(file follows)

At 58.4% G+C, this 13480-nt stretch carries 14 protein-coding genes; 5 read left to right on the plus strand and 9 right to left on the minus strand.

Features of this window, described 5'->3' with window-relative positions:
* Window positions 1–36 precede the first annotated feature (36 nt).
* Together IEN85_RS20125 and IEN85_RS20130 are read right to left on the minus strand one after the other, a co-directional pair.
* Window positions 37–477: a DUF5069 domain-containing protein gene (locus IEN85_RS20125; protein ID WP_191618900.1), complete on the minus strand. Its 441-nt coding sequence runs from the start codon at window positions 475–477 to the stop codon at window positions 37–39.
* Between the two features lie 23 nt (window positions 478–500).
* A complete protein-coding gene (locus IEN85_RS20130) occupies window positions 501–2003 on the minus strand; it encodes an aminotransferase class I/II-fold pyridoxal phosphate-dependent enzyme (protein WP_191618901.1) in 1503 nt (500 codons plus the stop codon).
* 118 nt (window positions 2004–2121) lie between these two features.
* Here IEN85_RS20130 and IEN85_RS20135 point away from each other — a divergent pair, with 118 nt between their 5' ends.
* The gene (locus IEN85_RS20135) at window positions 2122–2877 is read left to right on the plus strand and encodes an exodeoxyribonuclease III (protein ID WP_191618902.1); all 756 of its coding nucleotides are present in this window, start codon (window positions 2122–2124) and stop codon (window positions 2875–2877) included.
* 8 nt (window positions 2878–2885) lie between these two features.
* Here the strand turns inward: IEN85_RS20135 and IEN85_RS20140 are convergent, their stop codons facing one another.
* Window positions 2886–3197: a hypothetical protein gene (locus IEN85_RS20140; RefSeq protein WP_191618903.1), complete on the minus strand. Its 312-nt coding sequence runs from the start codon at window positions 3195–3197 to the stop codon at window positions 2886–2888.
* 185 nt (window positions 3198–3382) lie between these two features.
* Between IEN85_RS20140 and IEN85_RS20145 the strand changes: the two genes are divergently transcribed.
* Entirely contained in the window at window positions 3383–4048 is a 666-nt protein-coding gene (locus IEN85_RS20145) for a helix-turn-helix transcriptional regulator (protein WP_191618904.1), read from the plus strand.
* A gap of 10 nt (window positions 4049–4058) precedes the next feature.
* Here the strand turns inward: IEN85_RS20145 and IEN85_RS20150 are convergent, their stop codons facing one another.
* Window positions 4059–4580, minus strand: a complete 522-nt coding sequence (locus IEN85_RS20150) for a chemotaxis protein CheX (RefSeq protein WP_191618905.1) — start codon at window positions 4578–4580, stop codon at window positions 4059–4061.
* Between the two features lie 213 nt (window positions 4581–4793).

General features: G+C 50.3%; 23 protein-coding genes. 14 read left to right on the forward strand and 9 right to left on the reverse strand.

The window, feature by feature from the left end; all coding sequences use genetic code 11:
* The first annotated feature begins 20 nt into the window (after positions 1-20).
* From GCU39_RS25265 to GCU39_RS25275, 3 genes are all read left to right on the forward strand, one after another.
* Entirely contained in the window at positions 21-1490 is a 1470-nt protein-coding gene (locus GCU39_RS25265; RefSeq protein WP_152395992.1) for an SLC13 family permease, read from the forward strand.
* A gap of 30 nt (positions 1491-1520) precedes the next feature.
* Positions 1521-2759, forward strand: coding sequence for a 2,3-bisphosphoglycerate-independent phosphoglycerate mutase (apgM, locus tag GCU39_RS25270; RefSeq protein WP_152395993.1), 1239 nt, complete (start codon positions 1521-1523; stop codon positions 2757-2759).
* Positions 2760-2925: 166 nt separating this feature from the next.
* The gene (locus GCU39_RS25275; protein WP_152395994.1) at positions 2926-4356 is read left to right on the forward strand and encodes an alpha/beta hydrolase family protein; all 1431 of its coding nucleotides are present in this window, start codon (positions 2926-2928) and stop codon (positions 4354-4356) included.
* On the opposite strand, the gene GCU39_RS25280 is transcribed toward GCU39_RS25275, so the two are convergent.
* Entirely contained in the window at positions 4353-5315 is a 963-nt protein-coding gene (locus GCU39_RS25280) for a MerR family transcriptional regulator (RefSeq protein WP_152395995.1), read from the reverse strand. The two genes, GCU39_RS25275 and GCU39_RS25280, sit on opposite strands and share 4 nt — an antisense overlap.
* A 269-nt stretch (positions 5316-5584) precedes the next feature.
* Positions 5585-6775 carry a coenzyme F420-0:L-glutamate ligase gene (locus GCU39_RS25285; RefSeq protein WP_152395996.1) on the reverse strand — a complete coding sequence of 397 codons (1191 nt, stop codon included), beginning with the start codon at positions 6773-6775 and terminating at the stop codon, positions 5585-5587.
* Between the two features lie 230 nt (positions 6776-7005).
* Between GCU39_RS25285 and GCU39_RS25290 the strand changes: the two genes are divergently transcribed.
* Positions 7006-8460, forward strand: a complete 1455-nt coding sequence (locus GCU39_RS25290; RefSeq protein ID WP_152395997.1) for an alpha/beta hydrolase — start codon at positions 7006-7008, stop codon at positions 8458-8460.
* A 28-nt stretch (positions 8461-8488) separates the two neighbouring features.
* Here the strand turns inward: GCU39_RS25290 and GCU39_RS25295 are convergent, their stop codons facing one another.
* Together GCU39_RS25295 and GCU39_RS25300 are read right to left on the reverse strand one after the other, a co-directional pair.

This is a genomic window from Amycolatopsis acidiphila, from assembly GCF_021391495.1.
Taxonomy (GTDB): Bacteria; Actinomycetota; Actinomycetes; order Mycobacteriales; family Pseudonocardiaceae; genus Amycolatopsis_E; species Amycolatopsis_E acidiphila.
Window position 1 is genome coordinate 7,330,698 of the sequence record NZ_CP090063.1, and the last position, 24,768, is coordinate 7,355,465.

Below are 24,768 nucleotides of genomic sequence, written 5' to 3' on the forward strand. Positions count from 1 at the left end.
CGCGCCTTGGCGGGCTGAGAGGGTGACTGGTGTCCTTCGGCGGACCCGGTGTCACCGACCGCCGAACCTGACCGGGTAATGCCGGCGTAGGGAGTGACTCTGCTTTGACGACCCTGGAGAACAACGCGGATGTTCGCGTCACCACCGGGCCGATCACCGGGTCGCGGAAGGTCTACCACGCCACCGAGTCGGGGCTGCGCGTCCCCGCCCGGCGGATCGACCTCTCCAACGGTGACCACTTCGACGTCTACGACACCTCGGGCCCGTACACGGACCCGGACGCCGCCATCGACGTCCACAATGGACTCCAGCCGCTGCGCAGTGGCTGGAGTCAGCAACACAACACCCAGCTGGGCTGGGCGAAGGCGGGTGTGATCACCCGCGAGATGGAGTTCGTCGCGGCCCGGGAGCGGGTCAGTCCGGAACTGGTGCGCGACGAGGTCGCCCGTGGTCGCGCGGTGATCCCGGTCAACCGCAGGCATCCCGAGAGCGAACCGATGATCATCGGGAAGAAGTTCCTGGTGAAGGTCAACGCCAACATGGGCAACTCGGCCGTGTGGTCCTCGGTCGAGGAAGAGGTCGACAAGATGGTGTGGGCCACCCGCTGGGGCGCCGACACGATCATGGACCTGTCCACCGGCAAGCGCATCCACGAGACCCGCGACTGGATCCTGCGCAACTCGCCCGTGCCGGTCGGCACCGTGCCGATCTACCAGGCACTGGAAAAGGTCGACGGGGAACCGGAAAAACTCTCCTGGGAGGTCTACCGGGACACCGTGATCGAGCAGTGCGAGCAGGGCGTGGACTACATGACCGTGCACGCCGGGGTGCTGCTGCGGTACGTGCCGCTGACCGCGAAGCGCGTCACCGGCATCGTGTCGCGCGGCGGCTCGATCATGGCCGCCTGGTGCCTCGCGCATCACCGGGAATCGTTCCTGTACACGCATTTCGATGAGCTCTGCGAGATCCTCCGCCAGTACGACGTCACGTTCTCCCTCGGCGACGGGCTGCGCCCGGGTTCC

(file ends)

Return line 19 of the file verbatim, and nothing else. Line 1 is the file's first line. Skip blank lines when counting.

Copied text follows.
* Window positions 4059–4580, minus strand: a complete 522-nt coding sequence (locus IEN85_RS20150) for a chemotaxis protein CheX (RefSeq protein WP_191618905.1) — start codon at window positions 4578–4580, stop codon at window positions 4059–4061.